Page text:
An odd sequence of church bells this morning.
They toll three times. It’s the three-quarter hour, I think. It must be 6:45. Then come five more bells. A pause, then five more. If it’s code, I can’t decipher it.
It’s a summer morning in Pesaro. These are the cool hours in the hot season, mid-July, with more hot and much hotter on the way. It’s been in the mid to high 80’s along this part of the Adriatic coast. We’re heading for 90’s this weekend. Headlines say it was 104F in England yesterday. Headlines say a deadly heatwave has descended on Europe. France and Greece are on fire. In a message from home, I read: “We’ve been watching the news. Are you okay over there?”
Still okay. Very okay.
Around 10:30, after lazing over coffee and brioche, we will go to the beach and stay there all day. But first I decide to go out and look for the church of odd bells.
Down one of these side streets, Tizi and I went with her cousin and his wife to a concert, a recital of all brass instruments, in a small church, an obscure church. That was 40 years ago. That church, I think, could be right around the corner. Maybe it’s also the odd-bell church.
On Via Giovanni Bovio, where I think it must be, I stop a man and woman walking toward me, “Excuse me. I just heard bells,” I say. “Is there a church nearby?”
They look at each other and consider. Maybe San Francesco? They point, away from the sound I heard.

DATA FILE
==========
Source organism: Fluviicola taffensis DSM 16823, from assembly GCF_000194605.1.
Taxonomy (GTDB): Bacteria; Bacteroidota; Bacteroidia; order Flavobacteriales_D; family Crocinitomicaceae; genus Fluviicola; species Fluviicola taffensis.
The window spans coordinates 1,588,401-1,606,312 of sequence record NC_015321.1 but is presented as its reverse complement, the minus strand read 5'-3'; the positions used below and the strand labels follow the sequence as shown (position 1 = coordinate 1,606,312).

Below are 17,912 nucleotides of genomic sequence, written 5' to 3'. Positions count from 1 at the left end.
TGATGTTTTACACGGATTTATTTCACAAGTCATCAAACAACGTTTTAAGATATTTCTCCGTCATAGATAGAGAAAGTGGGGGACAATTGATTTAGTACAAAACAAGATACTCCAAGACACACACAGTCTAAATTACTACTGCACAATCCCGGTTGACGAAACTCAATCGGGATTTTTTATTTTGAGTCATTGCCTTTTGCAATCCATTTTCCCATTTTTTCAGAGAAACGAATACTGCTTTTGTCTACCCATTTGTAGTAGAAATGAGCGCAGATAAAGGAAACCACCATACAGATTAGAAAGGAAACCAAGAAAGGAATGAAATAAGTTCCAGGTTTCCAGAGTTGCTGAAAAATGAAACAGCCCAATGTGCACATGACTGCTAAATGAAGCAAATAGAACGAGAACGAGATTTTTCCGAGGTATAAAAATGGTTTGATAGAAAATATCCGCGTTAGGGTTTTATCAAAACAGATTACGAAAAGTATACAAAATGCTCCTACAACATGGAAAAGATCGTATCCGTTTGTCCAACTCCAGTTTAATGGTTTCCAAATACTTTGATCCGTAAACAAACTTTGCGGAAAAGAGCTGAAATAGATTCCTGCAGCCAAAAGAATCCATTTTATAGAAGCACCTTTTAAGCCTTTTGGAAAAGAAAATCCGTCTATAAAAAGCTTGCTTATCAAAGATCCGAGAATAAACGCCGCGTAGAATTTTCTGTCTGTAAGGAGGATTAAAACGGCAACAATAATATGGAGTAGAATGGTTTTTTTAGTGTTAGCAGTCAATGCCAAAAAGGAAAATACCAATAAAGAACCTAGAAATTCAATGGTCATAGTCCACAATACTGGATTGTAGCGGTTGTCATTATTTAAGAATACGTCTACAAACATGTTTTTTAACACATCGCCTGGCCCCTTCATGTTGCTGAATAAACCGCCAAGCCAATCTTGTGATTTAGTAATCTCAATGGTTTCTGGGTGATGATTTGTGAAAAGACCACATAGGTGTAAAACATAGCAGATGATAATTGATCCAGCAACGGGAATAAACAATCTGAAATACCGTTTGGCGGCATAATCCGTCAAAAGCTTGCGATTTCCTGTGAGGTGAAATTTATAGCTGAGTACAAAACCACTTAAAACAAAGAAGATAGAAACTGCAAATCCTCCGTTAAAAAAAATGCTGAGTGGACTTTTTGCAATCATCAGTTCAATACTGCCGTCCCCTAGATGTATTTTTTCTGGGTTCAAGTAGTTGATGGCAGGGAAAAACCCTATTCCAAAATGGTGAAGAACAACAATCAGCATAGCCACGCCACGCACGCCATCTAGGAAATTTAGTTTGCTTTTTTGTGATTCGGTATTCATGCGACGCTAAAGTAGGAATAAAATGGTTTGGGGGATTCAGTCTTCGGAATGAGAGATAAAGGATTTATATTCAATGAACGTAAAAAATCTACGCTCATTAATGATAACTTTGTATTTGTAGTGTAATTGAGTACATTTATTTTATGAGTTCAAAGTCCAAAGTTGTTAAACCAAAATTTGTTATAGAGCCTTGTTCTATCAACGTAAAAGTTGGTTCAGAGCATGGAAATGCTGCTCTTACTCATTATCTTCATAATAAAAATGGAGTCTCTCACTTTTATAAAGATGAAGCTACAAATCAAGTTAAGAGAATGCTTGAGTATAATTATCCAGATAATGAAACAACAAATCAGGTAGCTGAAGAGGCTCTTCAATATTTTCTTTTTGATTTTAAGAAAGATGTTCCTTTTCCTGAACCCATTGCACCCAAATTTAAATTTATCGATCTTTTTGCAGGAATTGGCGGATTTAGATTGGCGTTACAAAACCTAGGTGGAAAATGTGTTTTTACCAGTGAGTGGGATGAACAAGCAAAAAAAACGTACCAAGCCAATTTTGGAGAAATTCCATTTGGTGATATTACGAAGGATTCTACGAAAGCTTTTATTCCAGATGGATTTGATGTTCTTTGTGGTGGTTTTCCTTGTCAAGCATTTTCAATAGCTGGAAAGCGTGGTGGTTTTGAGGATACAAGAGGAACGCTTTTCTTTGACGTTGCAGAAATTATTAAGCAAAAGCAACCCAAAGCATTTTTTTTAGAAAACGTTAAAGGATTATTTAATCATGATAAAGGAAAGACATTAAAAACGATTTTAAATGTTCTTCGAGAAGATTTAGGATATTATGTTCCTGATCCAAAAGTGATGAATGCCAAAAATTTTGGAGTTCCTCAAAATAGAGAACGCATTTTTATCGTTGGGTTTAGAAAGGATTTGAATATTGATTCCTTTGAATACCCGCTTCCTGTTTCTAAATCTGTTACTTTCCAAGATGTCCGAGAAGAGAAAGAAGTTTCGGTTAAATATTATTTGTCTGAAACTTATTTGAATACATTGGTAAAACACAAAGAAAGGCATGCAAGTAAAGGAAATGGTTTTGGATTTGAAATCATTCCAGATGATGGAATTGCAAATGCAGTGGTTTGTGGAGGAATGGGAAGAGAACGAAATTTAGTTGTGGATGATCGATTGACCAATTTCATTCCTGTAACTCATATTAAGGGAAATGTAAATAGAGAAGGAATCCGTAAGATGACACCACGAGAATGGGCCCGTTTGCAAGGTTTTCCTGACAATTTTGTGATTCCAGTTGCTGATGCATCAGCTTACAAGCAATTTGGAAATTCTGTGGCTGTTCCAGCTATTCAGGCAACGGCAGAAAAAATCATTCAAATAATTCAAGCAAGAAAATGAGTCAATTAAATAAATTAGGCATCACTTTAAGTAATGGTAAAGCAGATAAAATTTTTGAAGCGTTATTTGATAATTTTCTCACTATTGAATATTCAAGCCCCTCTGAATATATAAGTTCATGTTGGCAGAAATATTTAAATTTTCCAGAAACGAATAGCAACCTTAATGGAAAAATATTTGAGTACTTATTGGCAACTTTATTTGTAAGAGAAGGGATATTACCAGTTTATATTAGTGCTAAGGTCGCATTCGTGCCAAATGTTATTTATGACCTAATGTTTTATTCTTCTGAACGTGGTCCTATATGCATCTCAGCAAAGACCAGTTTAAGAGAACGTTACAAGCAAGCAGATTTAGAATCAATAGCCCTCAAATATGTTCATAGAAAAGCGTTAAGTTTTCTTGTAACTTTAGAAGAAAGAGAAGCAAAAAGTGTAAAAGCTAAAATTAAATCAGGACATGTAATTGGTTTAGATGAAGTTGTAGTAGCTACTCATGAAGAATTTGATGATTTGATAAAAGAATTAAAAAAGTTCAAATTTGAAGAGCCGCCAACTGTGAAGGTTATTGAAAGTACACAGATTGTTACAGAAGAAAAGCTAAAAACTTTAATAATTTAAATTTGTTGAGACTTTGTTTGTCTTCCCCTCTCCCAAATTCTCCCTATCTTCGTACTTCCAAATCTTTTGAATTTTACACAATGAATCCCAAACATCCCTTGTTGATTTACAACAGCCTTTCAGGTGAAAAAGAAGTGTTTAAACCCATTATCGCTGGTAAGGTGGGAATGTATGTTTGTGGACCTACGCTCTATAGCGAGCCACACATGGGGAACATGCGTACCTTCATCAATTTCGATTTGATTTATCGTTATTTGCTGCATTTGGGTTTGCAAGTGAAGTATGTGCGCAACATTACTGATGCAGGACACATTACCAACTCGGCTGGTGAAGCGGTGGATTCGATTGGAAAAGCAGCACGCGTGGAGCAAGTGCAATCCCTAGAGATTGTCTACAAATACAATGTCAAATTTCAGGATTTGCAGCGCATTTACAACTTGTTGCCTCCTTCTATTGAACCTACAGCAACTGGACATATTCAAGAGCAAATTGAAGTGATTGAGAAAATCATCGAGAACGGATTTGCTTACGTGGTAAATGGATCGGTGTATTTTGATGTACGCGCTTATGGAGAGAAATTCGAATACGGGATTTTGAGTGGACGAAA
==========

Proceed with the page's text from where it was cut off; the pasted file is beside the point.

“Altro?” I say. Another church?
Maybe San Giovanni Battista? Go to the end of this street and then go straight. If you hurry…
It occurs to me they think I’m looking for a service. Looking for bells that announced the morning mass.
I thank them and continue walking, in the direction of San Giovanni Battista. They’ll be happy to think they’ve nudged me in the direction of salvation.
Along the way I exercise my Italian, stopping more people.
There is an art to the stop, I’ve learned. You are, after all, a stranger. And they are, after all, going about their own personal business. One year in Venice I shoved my head inside a flower shop and said, Hey, can you tell me where Trattoria Marisa is? The proprietor, who was in mid-conversation with another person, cast a withering look at me. “Excuse me,” he said. “In Italy we say buongiorno.” So now, always, asking for help, I begin with an apologetic gesture, then offer my buongiorno or salve, which I think comes from God save you, or in my wife’s region, the very short, very sweet buon di (bon DEE.)
I know this area of Pesaro, vaguely. My walk this morning is both church search and general reconnaissance.
Is there a market nearby, where I can buy milk and eggs? (I stop and ask twice, to make sure I’m going the right way.)
Will it be open at this hour? (I stop and ask twice.)
Can you tell me where the old fish market is?
What time does this coffee bar open?
I get friendly answers, sometimes long, sometimes, from older men, in the local dialect. People are nice if you try to not be a jerk. (I read recently about Americans’ belief that the French, and especially the Parisians, are rude. The writer made a point of saying that when Parisians greet each other, they say buon jour. It makes a difference. If I ever get to Paris again, I’ll test that theory.)
I find San Giovanni Battista and keep going. People fly past me on bicycles. Another morning, I tell myself, I’ll get out early on my bike.
Pesaro is a city of bicycles. It says so on signs at the city limits.